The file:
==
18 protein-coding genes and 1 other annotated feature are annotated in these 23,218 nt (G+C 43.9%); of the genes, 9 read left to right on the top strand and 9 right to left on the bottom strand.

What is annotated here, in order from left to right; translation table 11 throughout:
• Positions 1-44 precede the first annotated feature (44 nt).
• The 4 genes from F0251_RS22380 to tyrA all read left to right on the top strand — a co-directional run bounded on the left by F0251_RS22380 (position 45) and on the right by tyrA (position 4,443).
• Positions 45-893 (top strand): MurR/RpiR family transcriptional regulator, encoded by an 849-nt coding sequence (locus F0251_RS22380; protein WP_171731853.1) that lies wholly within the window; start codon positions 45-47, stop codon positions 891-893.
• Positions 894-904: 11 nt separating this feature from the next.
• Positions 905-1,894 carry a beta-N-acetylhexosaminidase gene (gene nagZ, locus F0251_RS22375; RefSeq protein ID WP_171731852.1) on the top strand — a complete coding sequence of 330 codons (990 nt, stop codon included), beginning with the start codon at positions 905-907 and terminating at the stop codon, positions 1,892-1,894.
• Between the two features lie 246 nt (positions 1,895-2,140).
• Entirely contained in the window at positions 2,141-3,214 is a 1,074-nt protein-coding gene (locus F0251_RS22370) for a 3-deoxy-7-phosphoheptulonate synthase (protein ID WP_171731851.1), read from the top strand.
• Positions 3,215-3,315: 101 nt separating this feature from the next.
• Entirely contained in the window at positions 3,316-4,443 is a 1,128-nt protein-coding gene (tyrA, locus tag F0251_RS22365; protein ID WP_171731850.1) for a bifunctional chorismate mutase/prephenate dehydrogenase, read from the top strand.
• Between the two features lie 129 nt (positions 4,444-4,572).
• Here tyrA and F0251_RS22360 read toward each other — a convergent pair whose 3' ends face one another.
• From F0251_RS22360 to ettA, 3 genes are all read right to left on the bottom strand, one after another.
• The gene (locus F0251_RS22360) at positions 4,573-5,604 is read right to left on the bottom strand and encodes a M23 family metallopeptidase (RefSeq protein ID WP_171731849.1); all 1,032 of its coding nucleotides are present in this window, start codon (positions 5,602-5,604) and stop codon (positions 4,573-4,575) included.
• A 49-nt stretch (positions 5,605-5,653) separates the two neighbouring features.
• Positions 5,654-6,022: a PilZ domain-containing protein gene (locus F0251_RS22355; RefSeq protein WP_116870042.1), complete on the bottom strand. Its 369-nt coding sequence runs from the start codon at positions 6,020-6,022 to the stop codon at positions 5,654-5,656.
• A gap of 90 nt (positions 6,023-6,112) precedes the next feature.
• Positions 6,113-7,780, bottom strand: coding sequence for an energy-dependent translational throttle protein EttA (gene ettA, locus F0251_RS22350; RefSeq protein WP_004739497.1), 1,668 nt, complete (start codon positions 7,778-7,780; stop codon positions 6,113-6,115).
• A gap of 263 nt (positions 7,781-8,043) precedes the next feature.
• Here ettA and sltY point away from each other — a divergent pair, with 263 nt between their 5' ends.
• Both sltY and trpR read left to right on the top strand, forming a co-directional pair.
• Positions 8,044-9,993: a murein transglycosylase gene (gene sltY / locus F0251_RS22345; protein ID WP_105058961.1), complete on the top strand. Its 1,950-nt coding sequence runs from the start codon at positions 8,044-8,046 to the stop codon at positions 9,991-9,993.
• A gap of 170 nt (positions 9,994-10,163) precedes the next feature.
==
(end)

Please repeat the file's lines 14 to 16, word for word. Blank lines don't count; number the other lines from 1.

• From F0251_RS22360 to ettA, 3 genes are all read right to left on the bottom strand, one after another.
• The gene (locus F0251_RS22360) at positions 4,573-5,604 is read right to left on the bottom strand and encodes a M23 family metallopeptidase (RefSeq protein ID WP_171731849.1); all 1,032 of its coding nucleotides are present in this window, start codon (positions 5,602-5,604) and stop codon (positions 4,573-4,575) included.
• A 49-nt stretch (positions 5,605-5,653) separates the two neighbouring features.